“If you know the enemy and know yourself, you need not fear the result of a hundred battles. If you know yourself but not the enemy, for every victory gained, you will also suffer a defeat. If you know neither the enemy nor yourself, you will succumb in every battle.”
– Sun Tzu, The Art of War
Ok so maybe the analogy of war is extreme when comparing it to buying real estate, but I think you get the picture. In every transaction, there are contrasting sides. There is always a buyer and a seller. One wants to get as much as possible and one wants to pay as little as possible. To add to the equation, there is also a broker and other potential buyers. These layers can make it exceedingly difficult to navigate a multifamily negotiation.
There are many negotiating strategies for acquiring multifamily properties. The most important one is knowing who you are dealing with. Knowing the broker is the first step to winning a negotiation. Certain factors go into understanding the broker. First, how many deals have we worked on with the broker? Have we spent time with them on a personal level talking about family or playing golf? Are they accessible? Are they friendly? Do they reach out to us on deals, or are we constantly chasing them? This is crucial when it comes to getting good feedback from the broker during the buying process.
If the broker takes us seriously and we have a good relationship with them, they will be more likely to present us to the seller as a legitimate group and give us as much guidance as they are at liberty to give to help us be competitive. This includes telling us about the seller and what they are looking for the most—the terms, the price, the surety to close, the timing of the close, etc.
Understanding the specifics of the broker’s process is extremely important to our success. For instance, we must know when to increase the price and when to stand firm. Do we increase the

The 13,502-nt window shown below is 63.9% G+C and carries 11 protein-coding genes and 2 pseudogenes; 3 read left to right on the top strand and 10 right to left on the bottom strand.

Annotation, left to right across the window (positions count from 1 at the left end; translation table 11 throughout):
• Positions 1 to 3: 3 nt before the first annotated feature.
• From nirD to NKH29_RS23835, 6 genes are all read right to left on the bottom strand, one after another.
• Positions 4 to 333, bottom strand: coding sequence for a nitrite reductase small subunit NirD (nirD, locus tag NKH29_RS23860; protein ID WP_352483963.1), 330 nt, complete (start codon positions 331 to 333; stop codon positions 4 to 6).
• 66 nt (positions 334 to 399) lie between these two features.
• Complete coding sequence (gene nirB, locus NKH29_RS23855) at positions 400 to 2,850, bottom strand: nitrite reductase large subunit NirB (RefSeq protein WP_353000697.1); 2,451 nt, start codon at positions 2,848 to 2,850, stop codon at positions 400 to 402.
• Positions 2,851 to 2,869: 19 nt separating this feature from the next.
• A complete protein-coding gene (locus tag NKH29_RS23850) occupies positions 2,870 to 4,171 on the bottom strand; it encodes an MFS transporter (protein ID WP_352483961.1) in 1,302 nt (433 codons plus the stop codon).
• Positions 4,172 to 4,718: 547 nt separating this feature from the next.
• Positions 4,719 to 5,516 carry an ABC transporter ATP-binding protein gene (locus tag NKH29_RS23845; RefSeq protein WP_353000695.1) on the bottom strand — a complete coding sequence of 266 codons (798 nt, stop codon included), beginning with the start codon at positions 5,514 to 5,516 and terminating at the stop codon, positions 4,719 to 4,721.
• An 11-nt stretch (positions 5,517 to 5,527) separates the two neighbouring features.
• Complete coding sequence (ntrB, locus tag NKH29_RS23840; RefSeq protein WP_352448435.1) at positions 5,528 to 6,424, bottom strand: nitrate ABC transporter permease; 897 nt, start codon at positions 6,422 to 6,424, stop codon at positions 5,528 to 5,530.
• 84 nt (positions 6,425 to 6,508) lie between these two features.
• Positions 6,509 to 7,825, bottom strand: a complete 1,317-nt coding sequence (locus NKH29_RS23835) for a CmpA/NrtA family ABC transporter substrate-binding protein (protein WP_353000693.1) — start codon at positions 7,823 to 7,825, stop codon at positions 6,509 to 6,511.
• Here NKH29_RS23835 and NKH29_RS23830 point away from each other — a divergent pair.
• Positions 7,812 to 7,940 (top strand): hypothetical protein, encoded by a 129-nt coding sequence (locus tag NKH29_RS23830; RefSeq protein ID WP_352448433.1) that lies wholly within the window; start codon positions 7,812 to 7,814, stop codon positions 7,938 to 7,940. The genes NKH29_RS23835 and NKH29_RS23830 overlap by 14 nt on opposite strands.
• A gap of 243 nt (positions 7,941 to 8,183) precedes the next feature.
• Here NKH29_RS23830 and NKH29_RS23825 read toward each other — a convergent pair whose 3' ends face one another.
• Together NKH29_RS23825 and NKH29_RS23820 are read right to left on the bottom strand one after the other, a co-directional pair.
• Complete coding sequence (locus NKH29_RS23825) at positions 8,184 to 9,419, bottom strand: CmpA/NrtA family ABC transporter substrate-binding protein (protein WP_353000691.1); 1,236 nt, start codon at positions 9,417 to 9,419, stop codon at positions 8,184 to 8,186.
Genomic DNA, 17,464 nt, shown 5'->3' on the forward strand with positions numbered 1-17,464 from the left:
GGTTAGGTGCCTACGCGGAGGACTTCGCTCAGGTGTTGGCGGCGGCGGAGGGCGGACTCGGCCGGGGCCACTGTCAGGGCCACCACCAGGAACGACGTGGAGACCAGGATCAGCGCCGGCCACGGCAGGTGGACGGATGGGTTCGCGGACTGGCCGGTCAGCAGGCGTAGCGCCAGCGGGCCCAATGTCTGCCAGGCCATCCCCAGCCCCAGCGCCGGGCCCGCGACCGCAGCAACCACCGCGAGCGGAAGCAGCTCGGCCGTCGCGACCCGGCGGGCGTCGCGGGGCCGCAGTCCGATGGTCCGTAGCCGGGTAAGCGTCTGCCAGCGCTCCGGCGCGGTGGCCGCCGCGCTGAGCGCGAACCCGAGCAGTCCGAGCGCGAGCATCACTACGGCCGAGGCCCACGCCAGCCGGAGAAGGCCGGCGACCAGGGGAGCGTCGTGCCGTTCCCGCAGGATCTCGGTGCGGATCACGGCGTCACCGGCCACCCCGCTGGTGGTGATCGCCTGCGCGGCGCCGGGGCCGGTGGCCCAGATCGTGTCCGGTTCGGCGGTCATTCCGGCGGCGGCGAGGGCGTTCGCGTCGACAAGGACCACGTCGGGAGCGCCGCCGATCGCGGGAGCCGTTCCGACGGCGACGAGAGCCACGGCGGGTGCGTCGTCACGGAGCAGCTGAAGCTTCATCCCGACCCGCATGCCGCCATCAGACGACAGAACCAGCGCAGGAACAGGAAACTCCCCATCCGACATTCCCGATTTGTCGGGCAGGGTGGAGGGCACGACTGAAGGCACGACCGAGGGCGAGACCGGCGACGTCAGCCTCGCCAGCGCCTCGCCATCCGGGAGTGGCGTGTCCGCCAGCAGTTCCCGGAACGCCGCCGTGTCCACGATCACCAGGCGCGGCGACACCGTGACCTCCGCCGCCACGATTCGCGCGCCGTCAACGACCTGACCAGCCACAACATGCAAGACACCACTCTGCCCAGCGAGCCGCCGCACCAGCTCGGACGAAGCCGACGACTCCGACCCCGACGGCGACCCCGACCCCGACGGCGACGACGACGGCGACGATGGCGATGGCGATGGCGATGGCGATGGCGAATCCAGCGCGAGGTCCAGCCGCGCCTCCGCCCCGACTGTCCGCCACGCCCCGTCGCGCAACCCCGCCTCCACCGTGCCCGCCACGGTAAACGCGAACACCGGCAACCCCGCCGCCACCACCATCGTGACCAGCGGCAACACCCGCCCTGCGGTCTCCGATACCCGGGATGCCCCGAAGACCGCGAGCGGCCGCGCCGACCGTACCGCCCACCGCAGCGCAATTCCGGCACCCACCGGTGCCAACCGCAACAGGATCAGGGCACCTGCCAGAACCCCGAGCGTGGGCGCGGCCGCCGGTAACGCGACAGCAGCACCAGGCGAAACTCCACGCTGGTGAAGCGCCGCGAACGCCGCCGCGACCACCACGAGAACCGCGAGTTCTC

price right away and get out in front of the pack or do we hold on to our “ace in the hole” until the last minute?
The brokers are our allies. They are also financially incentivized to sell a property to us for the highest price they can. Even so, they are still our allies and no matter how frustrated we may become with the broker, we must always remain professional as it will not be the last deal we do with him or her. As Winston Churchill said, “There is at least one thing worse than fighting with allies, and that is to fight without them.”
The second key part is knowing the seller. We must understand who we are dealing with on the seller’s side. What are their interests? What is paramount to them? What is their background in the space? Is the seller a family who built the property themselves and is more particular about who buys the property to pass on the legacy? Or maybe they are someone who jumped into multifamily because they realized it was a brilliant investment, but they did not understand what it would take to run a property. Or they may be a multibillion-dollar real estate corporation like Blackstone or CBRE. Each one will have its nuances which are important to understand. As mentioned, the broker can help paint that picture.
Having said all this, the price is usually always the most important piece of the negotiation. However, having a good relationship with brokers and knowing the seller gives us a huge leg up on whether it’s our price that is the one that’s inevitably accepted.